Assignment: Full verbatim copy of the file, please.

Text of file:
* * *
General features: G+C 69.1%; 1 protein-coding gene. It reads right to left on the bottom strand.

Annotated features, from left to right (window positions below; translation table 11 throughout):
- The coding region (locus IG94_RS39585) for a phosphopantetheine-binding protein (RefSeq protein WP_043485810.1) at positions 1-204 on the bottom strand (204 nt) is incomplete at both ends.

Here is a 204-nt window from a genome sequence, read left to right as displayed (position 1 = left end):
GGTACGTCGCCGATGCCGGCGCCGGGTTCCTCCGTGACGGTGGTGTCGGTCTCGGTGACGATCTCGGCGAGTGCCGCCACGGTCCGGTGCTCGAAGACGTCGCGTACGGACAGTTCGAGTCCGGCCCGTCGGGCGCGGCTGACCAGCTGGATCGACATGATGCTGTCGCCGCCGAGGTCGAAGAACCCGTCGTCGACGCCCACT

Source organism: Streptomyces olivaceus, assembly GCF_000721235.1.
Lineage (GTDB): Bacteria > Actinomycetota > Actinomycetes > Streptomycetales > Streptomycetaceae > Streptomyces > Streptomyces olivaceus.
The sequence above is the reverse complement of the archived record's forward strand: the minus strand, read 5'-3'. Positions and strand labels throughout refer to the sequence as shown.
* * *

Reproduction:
General features: G+C 69.1%; 1 protein-coding gene. It reads right to left on the bottom strand.

Annotated features, from left to right (window positions below; translation table 11 throughout):
- The coding region (locus IG94_RS39585) for a phosphopantetheine-binding protein (RefSeq protein WP_043485810.1) at positions 1-204 on the bottom strand (204 nt) is incomplete at both ends.

Here is a 204-nt window from a genome sequence, read left to right as displayed (position 1 = left end):
GGTACGTCGCCGATGCCGGCGCCGGGTTCCTCCGTGACGGTGGTGTCGGTCTCGGTGACGATCTCGGCGAGTGCCGCCACGGTCCGGTGCTCGAAGACGTCGCGTACGGACAGTTCGAGTCCGGCCCGTCGGGCGCGGCTGACCAGCTGGATCGACATGATGCTGTCGCCGCCGAGGTCGAAGAACCCGTCGTCGACGCCCACT

Source organism: Streptomyces olivaceus, assembly GCF_000721235.1.
Lineage (GTDB): Bacteria > Actinomycetota > Actinomycetes > Streptomycetales > Streptomycetaceae > Streptomyces > Streptomyces olivaceus.
The sequence above is the reverse complement of the archived record's forward strand: the minus strand, read 5'-3'. Positions and strand labels throughout refer to the sequence as shown.